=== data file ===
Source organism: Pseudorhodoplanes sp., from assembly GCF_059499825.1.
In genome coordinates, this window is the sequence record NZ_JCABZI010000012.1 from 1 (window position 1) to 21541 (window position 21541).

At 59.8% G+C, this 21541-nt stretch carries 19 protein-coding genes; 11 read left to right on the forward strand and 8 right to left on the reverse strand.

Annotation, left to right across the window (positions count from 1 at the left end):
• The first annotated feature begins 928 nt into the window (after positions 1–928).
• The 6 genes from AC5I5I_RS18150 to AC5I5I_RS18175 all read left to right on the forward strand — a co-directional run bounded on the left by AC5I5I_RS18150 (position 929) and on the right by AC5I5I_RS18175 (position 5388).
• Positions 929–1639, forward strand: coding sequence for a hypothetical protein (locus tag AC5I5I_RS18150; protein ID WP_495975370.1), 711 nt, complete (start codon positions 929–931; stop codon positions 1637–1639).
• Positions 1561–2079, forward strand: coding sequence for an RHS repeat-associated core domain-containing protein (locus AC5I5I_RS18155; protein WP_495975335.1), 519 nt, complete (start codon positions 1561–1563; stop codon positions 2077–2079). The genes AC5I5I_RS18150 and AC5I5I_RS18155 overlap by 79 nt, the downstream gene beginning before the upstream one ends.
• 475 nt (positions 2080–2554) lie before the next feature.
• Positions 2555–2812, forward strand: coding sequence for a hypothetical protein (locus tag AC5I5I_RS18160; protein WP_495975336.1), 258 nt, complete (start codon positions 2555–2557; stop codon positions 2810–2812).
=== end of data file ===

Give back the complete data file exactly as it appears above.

Source organism: Pseudorhodoplanes sp., from assembly GCF_059499825.1.
In genome coordinates, this window is the sequence record NZ_JCABZI010000012.1 from 1 (window position 1) to 21541 (window position 21541).

At 59.8% G+C, this 21541-nt stretch carries 19 protein-coding genes; 11 read left to right on the forward strand and 8 right to left on the reverse strand.

Annotation, left to right across the window (positions count from 1 at the left end):
• The first annotated feature begins 928 nt into the window (after positions 1–928).
• The 6 genes from AC5I5I_RS18150 to AC5I5I_RS18175 all read left to right on the forward strand — a co-directional run bounded on the left by AC5I5I_RS18150 (position 929) and on the right by AC5I5I_RS18175 (position 5388).
• Positions 929–1639, forward strand: coding sequence for a hypothetical protein (locus tag AC5I5I_RS18150; protein ID WP_495975370.1), 711 nt, complete (start codon positions 929–931; stop codon positions 1637–1639).
• Positions 1561–2079, forward strand: coding sequence for an RHS repeat-associated core domain-containing protein (locus AC5I5I_RS18155; protein WP_495975335.1), 519 nt, complete (start codon positions 1561–1563; stop codon positions 2077–2079). The genes AC5I5I_RS18150 and AC5I5I_RS18155 overlap by 79 nt, the downstream gene beginning before the upstream one ends.
• 475 nt (positions 2080–2554) lie before the next feature.
• Positions 2555–2812, forward strand: coding sequence for a hypothetical protein (locus tag AC5I5I_RS18160; protein WP_495975336.1), 258 nt, complete (start codon positions 2555–2557; stop codon positions 2810–2812).